The Indians were probably miles away, headed for Mexico.
The Indians were stealing the mules left outside the wagons.
If you take them with you, it might give you cover if the Indians attack again.
The Indians must know they had abandoned the wagons, and their tracks would be illuminated by the firelight.
Surely the Indians would guess that their query would eventually assemble.
But were the Indians interested in the people, or the food the wagons contained?
Were the Indians out there watching right now?
Were the Indians still following?
It takes time we don't have, it won't fool the Indians, and you're raising dust they might see.
Which would kill her, the Indians or the country?
If the Indians were renegades, surely they wouldn't want to take the time to track only two people - not with the cavalry on their trail.
She waited, terrified that the Indians would return.
I wondered if Indians had built it.
On the voyage he became acquainted with a fur-trader, by whose advice he devoted himself to the same business, buying furs directly from the Indians, preparing them at first with his own hands for the market, and selling them in London and elsewhere at a great profit.
Probably no Indians lived within the present limits of the state, but the region was a common hunting ground, crossed also by many war trails, and during the French and Indian war (1 7546 3) the scattered settlements were almost destroyed.
In 1 774 the governor of Virginia, Lord Dunmore, himself led a force over the mountains, and a body of militia under General Andrew Lewis dealt the Shawnee Indians under Cornstalk a crushing blow at Point Pleasant at the junction of the Kanawha and the Ohio rivers, but Indian attacks continued until after the War of Independence.
Natives and Anglo-Indians alike venerate his name, the former as their first beneficent administrator, the latter as the most able and the most enlightened of their own class.
The expedition started in western New York.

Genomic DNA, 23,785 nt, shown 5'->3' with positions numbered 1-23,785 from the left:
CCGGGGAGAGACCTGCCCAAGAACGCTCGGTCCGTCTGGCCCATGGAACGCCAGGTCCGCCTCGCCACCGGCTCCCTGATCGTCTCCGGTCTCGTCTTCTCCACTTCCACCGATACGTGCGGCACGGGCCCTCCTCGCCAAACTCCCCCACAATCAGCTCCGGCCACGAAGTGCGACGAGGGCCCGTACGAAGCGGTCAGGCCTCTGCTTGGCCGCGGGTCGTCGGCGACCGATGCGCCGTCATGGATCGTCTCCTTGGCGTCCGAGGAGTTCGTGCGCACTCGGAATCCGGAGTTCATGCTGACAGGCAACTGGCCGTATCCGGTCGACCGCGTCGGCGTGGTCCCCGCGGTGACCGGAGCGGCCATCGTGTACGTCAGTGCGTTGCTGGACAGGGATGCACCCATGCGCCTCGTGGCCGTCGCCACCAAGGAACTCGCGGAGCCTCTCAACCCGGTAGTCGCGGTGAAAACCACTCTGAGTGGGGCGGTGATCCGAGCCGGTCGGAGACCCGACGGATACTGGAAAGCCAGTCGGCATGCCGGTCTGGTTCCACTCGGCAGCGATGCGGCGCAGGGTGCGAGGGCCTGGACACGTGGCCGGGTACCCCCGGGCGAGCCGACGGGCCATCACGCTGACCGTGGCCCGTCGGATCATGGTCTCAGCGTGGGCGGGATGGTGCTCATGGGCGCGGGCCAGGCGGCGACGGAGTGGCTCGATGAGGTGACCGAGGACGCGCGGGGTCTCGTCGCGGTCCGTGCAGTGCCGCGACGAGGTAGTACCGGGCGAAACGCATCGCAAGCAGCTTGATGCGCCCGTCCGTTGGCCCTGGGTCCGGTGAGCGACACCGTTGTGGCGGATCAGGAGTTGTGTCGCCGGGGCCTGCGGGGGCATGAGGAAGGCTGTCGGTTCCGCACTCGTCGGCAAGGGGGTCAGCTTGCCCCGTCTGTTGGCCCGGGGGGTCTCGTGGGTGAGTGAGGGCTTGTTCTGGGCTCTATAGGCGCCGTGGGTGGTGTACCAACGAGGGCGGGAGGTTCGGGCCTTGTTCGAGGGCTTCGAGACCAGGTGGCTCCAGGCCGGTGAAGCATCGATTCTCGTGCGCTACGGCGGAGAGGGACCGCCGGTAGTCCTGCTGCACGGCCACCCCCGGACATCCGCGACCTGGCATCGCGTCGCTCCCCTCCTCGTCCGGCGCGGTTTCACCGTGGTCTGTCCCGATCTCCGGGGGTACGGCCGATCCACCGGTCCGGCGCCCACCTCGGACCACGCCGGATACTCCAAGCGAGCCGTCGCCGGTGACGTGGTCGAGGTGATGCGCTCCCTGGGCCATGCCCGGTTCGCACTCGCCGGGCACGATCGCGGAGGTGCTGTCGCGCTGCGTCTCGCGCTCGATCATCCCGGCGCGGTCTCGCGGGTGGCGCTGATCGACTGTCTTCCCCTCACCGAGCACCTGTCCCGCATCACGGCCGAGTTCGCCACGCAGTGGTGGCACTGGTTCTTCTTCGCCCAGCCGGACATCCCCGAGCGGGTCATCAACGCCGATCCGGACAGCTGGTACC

Rich gold placers had already been discovered, and in 1875 the Sioux Indians within whose territory the hills had until then been included, were removed, and the lands were open to white settlers.
In 1901 the Indians numbered 5827; half-breeds, 10,372.
French and Scottish farmers and fur-traders gradually settled along the Red River, and by their frequent marriages with the Indians produced a race of metis or half-breeds.
In 1659 it was bought from the Indians, with the consent of the patroon, by Jan Barentsen Wemp, and several families settled here.
The census of 1895 increased this total to 3,954,9 11, exclusive of wild Indians and a percentage for omissions customarily used in South American census returns.
Cabot, with a large following, entered the Parana and established a settlement just above the mouth of the river Carcaranal, to which he gave the name of San Espiritu, among the Timbu Indians, with whom he formed friendly relations.
His party was here fiercely attacked by the Agaces or Payagua Indians, and suffered severely.
I have seen Penobscot Indians, in this town, living in tents of thin cotton cloth, while the snow was nearly a foot deep around them, and I thought that they would be glad to have it deeper to keep out the wind.
The Indians had advanced so far as to regulate the effect of the wind by a mat suspended over the hole in the roof and moved by a string.
I do not learn that the Indians ever troubled themselves to go after it.
The Jesuits were quite balked by those Indians who, being burned at the stake, suggested new modes of torture to their tormentors.
My days were not days of the week, bearing the stamp of any heathen deity, nor were they minced into hours and fretted by the ticking of a clock; for I lived like the Puri Indians, of whom it is said that "for yesterday, today, and tomorrow they have only one word, and they express the variety of meaning by pointing backward for yesterday forward for tomorrow, and overhead for the passing day."
As for lodging, it is true they were but poorly entertained, though what they found an inconvenience was no doubt intended for an honor; but as far as eating was concerned, I do not see how the Indians could have done better.
This generation is very sure to plant corn and beans each new year precisely as the Indians did centuries ago and taught the first settlers to do, as if there were a fate in it.
At first you wonder if the Indians could have formed them on the ice for any purpose, and so, when the ice melted, they sank to the bottom; but they are too regular and some of them plainly too fresh for that.